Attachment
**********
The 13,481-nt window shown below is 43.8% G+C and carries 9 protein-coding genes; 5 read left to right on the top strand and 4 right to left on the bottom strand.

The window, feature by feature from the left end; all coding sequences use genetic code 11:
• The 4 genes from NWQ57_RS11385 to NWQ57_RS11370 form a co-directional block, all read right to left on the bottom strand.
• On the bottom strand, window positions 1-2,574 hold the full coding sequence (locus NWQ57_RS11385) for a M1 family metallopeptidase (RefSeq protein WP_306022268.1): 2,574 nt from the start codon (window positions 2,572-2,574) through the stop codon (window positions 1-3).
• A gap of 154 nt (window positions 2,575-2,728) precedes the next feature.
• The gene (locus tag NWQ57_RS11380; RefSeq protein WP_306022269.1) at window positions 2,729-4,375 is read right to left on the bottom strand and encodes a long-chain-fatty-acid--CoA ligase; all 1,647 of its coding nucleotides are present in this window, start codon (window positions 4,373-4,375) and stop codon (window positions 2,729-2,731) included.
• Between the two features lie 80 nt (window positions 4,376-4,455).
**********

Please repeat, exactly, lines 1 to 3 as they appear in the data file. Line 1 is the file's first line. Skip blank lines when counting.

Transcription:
The 13,481-nt window shown below is 43.8% G+C and carries 9 protein-coding genes; 5 read left to right on the top strand and 4 right to left on the bottom strand.

The window, feature by feature from the left end; all coding sequences use genetic code 11:
• The 4 genes from NWQ57_RS11385 to NWQ57_RS11370 form a co-directional block, all read right to left on the bottom strand.